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Cat IV Combustion Make-Up Air


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Is it true that for a high efficiency furnace to make the most of its efficiency rating, combustion air needs to be drawn from the outside near where it vents? And not from inside as I see often.

I was taught this in a class and it makes sense but have never questioned it.

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Makes sense to me,

Inside, the volume of the space where that air is coming from can be reduced by bringing in autos or storing property. People can do dumb stuff like block any air inlet into the interior because they're bothered by the cold air. Inside, pollutants in the air from chemicals or cleaning compounds can get sucked into the unit. Inside, the temperature around the unit can fluctuate greatly as can the moisture content in the air. Clothes dryers, interior exhaust fans, fireplaces all can effect it too.

Most of that stuff doesn't happen outside, or if it does it doesn't happen as radically as it does in an indoor air environment.

ONE TEAM - ONE FIGHT!!!

Mike

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It's pretty common around here. It's allowable, but it's one of the cheesiest things you can do; it costs next to nothing to run the combustion air to the exterior, and with concentric venting heads, you only need one hole in the wall.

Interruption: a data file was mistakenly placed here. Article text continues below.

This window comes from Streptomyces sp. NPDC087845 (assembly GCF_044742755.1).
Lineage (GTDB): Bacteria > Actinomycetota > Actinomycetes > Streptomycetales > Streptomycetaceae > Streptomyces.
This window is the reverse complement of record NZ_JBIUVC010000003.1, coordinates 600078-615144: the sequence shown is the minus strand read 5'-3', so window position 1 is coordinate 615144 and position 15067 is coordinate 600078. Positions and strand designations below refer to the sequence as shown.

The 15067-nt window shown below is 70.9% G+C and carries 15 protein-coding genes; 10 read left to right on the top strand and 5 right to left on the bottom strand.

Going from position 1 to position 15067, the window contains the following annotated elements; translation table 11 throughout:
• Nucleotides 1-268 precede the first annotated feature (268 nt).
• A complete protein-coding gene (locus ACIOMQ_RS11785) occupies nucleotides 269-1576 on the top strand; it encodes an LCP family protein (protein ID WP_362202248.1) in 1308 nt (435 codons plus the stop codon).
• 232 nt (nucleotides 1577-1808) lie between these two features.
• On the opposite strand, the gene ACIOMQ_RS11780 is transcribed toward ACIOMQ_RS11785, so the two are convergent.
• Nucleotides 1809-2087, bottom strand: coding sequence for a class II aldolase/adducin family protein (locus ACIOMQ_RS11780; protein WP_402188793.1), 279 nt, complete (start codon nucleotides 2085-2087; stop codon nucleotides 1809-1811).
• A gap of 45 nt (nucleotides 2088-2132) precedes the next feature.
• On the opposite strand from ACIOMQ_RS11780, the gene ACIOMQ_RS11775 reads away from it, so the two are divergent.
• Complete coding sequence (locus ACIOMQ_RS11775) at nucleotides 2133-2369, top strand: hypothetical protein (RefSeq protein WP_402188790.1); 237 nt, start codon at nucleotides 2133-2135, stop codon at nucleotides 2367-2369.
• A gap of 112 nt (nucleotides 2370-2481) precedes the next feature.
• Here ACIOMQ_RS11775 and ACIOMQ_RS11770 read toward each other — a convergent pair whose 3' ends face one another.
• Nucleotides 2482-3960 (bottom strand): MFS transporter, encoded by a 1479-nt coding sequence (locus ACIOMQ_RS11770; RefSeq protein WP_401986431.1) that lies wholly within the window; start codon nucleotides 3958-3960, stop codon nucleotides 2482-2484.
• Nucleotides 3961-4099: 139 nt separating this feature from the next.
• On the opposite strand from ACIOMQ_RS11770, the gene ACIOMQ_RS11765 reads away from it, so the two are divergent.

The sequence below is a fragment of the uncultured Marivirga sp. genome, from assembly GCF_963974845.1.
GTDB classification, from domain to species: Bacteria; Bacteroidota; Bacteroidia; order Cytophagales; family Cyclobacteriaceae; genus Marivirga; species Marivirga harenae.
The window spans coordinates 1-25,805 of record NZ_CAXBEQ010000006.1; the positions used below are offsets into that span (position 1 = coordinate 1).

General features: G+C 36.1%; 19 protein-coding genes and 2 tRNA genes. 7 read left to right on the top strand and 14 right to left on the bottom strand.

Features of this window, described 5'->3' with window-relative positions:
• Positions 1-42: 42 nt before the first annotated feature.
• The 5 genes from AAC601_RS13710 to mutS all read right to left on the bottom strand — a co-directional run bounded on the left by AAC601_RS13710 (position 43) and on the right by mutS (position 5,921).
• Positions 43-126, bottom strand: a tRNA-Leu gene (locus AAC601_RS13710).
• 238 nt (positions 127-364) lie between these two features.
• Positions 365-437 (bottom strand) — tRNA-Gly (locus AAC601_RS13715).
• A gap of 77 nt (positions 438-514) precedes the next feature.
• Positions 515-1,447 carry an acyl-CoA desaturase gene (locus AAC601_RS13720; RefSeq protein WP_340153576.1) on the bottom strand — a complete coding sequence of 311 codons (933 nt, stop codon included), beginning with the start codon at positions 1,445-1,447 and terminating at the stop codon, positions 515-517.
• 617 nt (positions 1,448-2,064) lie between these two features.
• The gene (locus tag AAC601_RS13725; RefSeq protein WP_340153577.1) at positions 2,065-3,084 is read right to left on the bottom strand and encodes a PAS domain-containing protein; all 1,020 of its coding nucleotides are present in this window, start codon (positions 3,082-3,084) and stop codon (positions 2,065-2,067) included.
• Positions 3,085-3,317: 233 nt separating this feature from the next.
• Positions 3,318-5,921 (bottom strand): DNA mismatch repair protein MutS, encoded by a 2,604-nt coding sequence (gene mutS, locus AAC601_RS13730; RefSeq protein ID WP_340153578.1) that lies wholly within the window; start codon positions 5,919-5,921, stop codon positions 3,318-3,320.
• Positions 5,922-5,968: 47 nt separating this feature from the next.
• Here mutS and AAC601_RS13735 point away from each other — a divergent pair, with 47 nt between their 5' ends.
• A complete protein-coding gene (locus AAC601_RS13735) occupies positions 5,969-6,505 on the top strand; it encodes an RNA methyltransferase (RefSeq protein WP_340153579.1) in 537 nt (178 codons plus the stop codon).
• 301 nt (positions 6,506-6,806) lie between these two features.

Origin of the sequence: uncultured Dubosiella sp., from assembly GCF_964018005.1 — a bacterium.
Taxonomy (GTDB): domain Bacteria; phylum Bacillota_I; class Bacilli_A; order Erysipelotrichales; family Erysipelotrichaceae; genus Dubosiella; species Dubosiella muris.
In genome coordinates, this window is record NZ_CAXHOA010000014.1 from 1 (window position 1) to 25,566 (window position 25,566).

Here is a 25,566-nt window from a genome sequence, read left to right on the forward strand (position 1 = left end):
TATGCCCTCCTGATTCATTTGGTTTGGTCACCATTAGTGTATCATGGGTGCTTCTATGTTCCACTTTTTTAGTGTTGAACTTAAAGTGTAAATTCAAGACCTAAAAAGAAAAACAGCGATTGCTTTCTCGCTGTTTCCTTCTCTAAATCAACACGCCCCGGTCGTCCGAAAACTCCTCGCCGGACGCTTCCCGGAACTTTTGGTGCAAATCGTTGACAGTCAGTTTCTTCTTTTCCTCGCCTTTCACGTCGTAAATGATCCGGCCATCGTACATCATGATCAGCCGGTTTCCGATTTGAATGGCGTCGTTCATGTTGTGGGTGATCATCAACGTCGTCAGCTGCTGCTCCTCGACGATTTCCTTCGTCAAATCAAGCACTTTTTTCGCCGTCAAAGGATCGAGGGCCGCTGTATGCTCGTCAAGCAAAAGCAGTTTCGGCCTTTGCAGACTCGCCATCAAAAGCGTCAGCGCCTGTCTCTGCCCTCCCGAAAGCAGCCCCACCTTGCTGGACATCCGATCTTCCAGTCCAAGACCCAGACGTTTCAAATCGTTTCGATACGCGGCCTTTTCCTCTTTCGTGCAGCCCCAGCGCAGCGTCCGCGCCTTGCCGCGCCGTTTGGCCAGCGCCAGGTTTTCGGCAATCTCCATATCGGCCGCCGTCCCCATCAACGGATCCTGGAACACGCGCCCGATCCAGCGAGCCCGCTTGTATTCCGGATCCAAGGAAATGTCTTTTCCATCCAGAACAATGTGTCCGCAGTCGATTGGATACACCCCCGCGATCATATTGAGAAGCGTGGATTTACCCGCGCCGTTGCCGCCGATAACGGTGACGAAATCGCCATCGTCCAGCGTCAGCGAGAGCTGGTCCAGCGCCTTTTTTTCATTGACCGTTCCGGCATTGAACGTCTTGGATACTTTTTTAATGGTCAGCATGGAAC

If the heating contractor is present when I see it, I make the point in front of his GC or his customer; they're ripping everyone off, they know it, and think they can get away with it.

I write it in my reports all the time.

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It's pretty common around here. It's allowable, but it's one of the cheesiest things you can do; it costs next to nothing to run the combustion air to the exterior, and with concentric venting heads, you only need one hole in the wall.

If the heating contractor is present when I see it, I make the point in front of his GC or his customer; they're ripping everyone off, they know it, and think they can get away with it.

I write it in my reports all the time.

I hear you and I agree, but since it's allowed, why write it up? Do you do it simply for the buyer's benefit, in case they want to improve the configuration in the future?

I'm not being contentious. I'm merely wondering if I should say something about it myself. Currently, I never do.

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Is it true that for a high efficiency furnace to make the most of its efficiency rating, combustion air needs to be drawn from the outside near where it vents? And not from inside as I see often.

I was taught this in a class and it makes sense but have never questioned it.

I can't imagine how it would effect the efficiency of the furnace. However, I can see how it would effect the efficiency of the house.

- Jim Katen, Oregon